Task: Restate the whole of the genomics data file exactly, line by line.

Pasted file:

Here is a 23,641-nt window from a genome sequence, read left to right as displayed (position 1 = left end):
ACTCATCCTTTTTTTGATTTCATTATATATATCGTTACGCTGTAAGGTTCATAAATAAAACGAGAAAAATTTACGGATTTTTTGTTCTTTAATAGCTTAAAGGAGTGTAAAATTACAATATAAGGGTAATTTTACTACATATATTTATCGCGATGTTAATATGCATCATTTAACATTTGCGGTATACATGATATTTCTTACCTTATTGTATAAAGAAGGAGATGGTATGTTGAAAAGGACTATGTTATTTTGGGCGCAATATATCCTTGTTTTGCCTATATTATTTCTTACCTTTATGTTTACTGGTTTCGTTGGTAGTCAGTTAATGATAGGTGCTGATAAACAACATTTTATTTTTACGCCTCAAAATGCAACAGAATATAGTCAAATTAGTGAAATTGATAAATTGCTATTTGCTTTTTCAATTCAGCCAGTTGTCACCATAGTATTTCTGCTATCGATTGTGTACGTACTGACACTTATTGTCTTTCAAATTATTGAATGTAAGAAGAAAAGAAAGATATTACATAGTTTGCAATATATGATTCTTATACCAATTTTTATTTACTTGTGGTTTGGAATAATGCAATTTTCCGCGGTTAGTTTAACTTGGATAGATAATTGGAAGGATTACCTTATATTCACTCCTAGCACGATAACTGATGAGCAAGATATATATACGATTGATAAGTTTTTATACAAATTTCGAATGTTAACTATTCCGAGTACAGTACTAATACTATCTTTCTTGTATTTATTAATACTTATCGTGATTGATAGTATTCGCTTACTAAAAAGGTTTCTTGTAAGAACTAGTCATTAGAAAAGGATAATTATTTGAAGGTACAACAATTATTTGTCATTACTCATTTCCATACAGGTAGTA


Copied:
Here is a 23,641-nt window from a genome sequence, read left to right as displayed (position 1 = left end):
ACTCATCCTTTTTTTGATTTCATTATATATATCGTTACGCTGTAAGGTTCATAAATAAAACGAGAAAAATTTACGGATTTTTTGTTCTTTAATAGCTTAAAGGAGTGTAAAATTACAATATAAGGGTAATTTTACTACATATATTTATCGCGATGTTAATATGCATCATTTAACATTTGCGGTATACATGATATTTCTTACCTTATTGTATAAAGAAGGAGATGGTATGTTGAAAAGGACTATGTTATTTTGGGCGCAATATATCCTTGTTTTGCCTATATTATTTCTTACCTTTATGTTTACTGGTTTCGTTGGTAGTCAGTTAATGATAGGTGCTGATAAACAACATTTTATTTTTACGCCTCAAAATGCAACAGAATATAGTCAAATTAGTGAAATTGATAAATTGCTATTTGCTTTTTCAATTCAGCCAGTTGTCACCATAGTATTTCTGCTATCGATTGTGTACGTACTGACACTTATTGTCTTTCAAATTATTGAATGTAAGAAGAAAAGAAAGATATTACATAGTTTGCAATATATGATTCTTATACCAATTTTTATTTACTTGTGGTTTGGAATAATGCAATTTTCCGCGGTTAGTTTAACTTGGATAGATAATTGGAAGGATTACCTTATATTCACTCCTAGCACGATAACTGATGAGCAAGATATATATACGATTGATAAGTTTTTATACAAATTTCGAATGTTAACTATTCCGAGTACAGTACTAATACTATCTTTCTTGTATTTATTAATACTTATCGTGATTGATAGTATTCGCTTACTAAAAAGGTTTCTTGTAAGAACTAGTCATTAGAAAAGGATAATTATTTGAAGGTACAACAATTATTTGTCATTACTCATTTCCATACAGGTAGTA